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“What we learn today is how we behave tomorrow”: a study on students' perceptions of ethics in management education

Fernanda Duarte (Lecturer at the University of Western Sydney, Penrith South DC, Australia.)

Social Responsibility Journal

ISSN: 1747-1117

Article publication date: 7 March 2008




The purpose of this paper is to investigate students’ perceptions of studying ethics in a business management degree.


The method used is qualitative design with some quantitative elements. Data were collected through an anonymous survey with 119 students from a management subject, and analysed in the light of deontological and theological theories of ethics.


A large majority of the students surveyed (95 percent) believed that the study of ethics in management is important, and that they had personally benefited from studying ethics in the subject surveyed (84 percent). Four major thematic patterns emerged in the responses: a teleological view of ethics; a “hybrid” view of ethics; a link between ethical behaviour and leadership; and a gap between the ideal and practice of ethics.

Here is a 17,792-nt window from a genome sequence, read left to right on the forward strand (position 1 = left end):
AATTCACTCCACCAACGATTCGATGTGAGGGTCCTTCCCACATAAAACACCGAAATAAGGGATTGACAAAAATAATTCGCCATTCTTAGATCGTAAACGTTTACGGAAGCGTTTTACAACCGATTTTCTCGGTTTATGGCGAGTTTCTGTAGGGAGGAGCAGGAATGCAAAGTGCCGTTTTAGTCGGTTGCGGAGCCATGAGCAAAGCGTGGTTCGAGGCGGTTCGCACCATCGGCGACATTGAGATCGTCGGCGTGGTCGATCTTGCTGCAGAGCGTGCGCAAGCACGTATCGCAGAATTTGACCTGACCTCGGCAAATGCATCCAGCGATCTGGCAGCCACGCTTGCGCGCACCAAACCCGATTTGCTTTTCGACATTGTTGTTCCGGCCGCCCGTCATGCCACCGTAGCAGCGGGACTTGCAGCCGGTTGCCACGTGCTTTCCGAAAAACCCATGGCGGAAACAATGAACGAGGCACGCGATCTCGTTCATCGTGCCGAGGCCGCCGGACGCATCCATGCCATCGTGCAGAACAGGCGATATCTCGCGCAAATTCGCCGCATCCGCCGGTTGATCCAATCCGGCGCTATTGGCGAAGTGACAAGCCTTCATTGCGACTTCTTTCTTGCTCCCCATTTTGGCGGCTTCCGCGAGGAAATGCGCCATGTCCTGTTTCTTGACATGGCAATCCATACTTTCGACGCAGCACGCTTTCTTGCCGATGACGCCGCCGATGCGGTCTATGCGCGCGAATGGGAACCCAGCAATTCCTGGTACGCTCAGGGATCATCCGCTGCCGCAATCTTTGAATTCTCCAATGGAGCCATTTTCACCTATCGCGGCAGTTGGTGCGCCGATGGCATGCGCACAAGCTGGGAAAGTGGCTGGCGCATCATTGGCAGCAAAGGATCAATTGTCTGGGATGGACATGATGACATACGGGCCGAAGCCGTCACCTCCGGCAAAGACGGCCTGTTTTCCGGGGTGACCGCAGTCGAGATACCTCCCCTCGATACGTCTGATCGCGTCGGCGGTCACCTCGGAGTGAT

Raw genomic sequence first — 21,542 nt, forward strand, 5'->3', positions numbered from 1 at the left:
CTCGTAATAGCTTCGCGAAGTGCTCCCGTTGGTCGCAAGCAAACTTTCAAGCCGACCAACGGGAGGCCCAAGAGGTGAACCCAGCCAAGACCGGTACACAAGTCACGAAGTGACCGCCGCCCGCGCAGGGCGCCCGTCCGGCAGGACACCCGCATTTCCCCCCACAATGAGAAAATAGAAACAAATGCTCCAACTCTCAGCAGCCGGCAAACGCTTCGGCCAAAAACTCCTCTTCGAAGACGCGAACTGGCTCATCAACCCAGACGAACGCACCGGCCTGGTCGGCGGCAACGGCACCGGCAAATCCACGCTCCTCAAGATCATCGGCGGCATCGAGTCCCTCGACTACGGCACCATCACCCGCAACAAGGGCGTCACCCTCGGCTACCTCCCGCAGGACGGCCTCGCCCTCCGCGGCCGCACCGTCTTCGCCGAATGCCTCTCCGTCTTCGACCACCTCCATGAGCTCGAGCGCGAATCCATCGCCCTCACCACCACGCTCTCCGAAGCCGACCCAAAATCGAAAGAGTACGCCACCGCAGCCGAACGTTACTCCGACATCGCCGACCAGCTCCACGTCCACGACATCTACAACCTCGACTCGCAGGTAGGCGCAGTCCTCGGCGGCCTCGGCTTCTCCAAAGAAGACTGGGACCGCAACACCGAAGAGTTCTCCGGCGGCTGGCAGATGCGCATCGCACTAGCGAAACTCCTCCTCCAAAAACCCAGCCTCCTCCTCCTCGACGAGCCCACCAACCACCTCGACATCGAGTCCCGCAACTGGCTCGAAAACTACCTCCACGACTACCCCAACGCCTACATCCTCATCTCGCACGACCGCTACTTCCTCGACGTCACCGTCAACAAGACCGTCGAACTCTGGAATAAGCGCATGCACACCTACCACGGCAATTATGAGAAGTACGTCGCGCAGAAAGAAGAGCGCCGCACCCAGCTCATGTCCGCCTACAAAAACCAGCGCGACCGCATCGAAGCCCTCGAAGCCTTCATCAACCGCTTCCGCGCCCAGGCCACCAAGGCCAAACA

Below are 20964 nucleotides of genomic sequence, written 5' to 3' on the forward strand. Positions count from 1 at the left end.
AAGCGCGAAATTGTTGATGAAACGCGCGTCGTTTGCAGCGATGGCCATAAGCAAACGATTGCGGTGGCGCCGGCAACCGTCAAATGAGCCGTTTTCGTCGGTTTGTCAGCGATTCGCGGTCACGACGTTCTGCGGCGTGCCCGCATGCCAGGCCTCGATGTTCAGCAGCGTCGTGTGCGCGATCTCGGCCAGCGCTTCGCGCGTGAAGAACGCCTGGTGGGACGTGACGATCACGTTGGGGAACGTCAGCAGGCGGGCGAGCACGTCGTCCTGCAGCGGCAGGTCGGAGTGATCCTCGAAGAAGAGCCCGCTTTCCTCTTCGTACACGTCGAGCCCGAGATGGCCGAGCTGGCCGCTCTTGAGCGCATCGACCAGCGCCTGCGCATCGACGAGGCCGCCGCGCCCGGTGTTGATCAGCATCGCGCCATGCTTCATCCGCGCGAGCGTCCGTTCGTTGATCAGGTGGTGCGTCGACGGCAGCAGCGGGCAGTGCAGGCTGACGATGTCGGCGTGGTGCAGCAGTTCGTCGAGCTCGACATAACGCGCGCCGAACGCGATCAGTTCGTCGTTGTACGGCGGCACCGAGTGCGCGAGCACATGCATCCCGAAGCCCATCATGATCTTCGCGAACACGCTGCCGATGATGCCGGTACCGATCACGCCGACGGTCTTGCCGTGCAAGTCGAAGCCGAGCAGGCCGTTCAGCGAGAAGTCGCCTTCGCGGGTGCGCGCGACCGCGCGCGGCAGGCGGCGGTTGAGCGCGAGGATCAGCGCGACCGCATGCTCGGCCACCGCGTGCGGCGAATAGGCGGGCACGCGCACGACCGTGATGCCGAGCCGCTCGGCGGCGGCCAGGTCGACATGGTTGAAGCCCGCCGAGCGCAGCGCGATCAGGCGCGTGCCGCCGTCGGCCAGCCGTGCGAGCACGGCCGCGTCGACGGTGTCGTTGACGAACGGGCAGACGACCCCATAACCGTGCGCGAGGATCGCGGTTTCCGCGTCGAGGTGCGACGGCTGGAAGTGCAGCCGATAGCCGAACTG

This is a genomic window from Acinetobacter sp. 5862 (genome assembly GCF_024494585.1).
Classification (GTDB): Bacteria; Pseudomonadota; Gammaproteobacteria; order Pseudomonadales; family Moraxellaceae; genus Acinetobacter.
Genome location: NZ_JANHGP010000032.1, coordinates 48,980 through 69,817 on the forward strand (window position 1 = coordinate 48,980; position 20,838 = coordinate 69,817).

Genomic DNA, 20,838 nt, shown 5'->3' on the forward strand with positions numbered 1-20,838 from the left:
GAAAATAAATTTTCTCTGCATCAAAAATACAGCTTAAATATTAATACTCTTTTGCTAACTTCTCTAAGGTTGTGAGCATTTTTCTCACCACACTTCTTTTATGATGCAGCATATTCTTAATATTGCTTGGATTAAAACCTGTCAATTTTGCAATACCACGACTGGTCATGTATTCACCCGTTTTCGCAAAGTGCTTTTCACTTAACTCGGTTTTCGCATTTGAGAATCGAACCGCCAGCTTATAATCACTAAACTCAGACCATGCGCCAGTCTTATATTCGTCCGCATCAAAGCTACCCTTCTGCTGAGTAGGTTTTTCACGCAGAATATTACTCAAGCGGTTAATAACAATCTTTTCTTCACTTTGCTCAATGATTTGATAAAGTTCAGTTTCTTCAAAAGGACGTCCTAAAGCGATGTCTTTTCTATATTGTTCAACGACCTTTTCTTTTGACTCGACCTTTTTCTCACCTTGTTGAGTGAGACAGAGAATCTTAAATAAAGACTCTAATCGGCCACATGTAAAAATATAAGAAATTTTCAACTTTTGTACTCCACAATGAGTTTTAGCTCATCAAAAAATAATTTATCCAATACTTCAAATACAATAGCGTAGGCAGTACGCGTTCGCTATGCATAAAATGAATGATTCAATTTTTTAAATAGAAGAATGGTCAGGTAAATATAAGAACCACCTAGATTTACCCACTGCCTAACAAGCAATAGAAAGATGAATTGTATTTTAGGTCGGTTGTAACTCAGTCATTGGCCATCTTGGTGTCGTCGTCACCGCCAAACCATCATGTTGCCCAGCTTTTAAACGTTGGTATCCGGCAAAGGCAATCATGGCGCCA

Research limitations/implications

The study had a small sample and referred only to one subject. Further studies should be done with larger samples, comparing different cohorts of students, or students at different stages of a degree.

Practical implications

The study draws attention to issues that emerge from the teaching of ethics in management, in particular the need for sustained efforts to foster critical thinking and reflexivity among management students.


The paper is based on an original study that addresses the current gap in studies investigating management students’ attitudes to studying ethics. It is particularly valuable for ethics teachers.



Duarte, F. (2008), "“What we learn today is how we behave tomorrow”: a study on students' perceptions of ethics in management education", Social Responsibility Journal, Vol. 4 No. 1/2, pp. 120-128.



Emerald Group Publishing Limited

Copyright © 2008, Emerald Group Publishing Limited

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